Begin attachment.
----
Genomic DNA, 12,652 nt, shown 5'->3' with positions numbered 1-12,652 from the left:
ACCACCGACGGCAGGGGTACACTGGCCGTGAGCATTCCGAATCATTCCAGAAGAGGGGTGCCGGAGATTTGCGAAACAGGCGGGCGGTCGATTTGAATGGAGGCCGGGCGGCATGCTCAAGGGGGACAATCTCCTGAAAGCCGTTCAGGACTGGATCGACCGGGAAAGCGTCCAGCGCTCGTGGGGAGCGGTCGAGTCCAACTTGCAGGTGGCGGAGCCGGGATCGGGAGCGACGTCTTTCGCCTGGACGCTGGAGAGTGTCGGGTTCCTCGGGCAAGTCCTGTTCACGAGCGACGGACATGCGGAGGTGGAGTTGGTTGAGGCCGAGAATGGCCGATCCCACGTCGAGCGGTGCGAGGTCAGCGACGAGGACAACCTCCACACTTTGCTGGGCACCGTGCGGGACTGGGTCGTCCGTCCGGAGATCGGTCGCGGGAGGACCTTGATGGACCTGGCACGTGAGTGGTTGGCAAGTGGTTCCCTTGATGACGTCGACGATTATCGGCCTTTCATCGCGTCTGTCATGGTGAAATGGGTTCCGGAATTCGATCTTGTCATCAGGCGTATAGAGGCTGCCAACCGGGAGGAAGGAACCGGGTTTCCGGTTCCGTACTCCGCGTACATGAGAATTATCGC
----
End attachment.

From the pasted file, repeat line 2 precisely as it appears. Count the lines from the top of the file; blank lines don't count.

ACCACCGACGGCAGGGGTACACTGGCCGTGAGCATTCCGAATCATTCCAGAAGAGGGGTGCCGGAGATTTGCGAAACAGGCGGGCGGTCGATTTGAATGGAGGCCGGGCGGCATGCTCAAGGGGGACAATCTCCTGAAAGCCGTTCAGGACTGGATCGACCGGGAAAGCGTCCAGCGCTCGTGGGGAGCGGTCGAGTCCAACTTGCAGGTGGCGGAGCCGGGATCGGGAGCGACGTCTTTCGCCTGGACGCTGGAGAGTGTCGGGTTCCTCGGGCAAGTCCTGTTCACGAGCGACGGACATGCGGAGGTGGAGTTGGTTGAGGCCGAGAATGGCCGATCCCACGTCGAGCGGTGCGAGGTCAGCGACGAGGACAACCTCCACACTTTGCTGGGCACCGTGCGGGACTGGGTCGTCCGTCCGGAGATCGGTCGCGGGAGGACCTTGATGGACCTGGCACGTGAGTGGTTGGCAAGTGGTTCCCTTGATGACGTCGACGATTATCGGCCTTTCATCGCGTCTGTCATGGTGAAATGGGTTCCGGAATTCGATCTTGTCATCAGGCGTATAGAGGCTGCCAACCGGGAGGAAGGAACCGGGTTTCCGGTTCCGTACTCCGCGTACATGAGAATTATCGC